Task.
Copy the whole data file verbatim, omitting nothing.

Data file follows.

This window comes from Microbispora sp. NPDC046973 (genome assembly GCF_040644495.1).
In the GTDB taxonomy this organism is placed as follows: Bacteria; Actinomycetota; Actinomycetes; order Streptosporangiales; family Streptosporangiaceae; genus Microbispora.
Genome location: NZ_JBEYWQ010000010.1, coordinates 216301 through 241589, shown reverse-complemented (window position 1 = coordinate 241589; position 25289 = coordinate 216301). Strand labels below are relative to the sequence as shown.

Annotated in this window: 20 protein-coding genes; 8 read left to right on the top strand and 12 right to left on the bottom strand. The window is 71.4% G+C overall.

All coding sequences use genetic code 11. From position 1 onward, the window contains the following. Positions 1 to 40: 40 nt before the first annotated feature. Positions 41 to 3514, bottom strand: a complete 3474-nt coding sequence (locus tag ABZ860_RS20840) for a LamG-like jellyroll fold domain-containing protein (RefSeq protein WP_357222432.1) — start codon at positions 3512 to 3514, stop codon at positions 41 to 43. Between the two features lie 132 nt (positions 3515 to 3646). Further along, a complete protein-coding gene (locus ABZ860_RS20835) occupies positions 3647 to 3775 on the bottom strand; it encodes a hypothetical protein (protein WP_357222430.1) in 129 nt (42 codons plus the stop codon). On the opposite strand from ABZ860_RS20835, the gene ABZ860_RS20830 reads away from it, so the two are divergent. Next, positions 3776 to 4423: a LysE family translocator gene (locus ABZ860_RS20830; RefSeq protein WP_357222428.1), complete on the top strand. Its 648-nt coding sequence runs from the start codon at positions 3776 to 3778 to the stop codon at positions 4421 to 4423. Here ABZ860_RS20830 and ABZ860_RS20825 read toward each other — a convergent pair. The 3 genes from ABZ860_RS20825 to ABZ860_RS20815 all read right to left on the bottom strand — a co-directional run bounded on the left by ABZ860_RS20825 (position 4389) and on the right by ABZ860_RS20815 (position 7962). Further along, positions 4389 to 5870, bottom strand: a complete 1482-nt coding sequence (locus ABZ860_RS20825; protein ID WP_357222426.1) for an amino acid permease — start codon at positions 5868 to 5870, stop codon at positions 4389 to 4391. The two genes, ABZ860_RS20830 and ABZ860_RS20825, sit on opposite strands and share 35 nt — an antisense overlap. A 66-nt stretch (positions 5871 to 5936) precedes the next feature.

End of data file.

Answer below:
This window comes from Microbispora sp. NPDC046973 (genome assembly GCF_040644495.1).
In the GTDB taxonomy this organism is placed as follows: Bacteria; Actinomycetota; Actinomycetes; order Streptosporangiales; family Streptosporangiaceae; genus Microbispora.
Genome location: NZ_JBEYWQ010000010.1, coordinates 216301 through 241589, shown reverse-complemented (window position 1 = coordinate 241589; position 25289 = coordinate 216301). Strand labels below are relative to the sequence as shown.

Annotated in this window: 20 protein-coding genes; 8 read left to right on the top strand and 12 right to left on the bottom strand. The window is 71.4% G+C overall.

All coding sequences use genetic code 11. From position 1 onward, the window contains the following. Positions 1 to 40: 40 nt before the first annotated feature. Positions 41 to 3514, bottom strand: a complete 3474-nt coding sequence (locus tag ABZ860_RS20840) for a LamG-like jellyroll fold domain-containing protein (RefSeq protein WP_357222432.1) — start codon at positions 3512 to 3514, stop codon at positions 41 to 43. Between the two features lie 132 nt (positions 3515 to 3646). Further along, a complete protein-coding gene (locus ABZ860_RS20835) occupies positions 3647 to 3775 on the bottom strand; it encodes a hypothetical protein (protein WP_357222430.1) in 129 nt (42 codons plus the stop codon). On the opposite strand from ABZ860_RS20835, the gene ABZ860_RS20830 reads away from it, so the two are divergent. Next, positions 3776 to 4423: a LysE family translocator gene (locus ABZ860_RS20830; RefSeq protein WP_357222428.1), complete on the top strand. Its 648-nt coding sequence runs from the start codon at positions 3776 to 3778 to the stop codon at positions 4421 to 4423. Here ABZ860_RS20830 and ABZ860_RS20825 read toward each other — a convergent pair. The 3 genes from ABZ860_RS20825 to ABZ860_RS20815 all read right to left on the bottom strand — a co-directional run bounded on the left by ABZ860_RS20825 (position 4389) and on the right by ABZ860_RS20815 (position 7962). Further along, positions 4389 to 5870, bottom strand: a complete 1482-nt coding sequence (locus ABZ860_RS20825; protein ID WP_357222426.1) for an amino acid permease — start codon at positions 5868 to 5870, stop codon at positions 4389 to 4391. The two genes, ABZ860_RS20830 and ABZ860_RS20825, sit on opposite strands and share 35 nt — an antisense overlap. A 66-nt stretch (positions 5871 to 5936) precedes the next feature.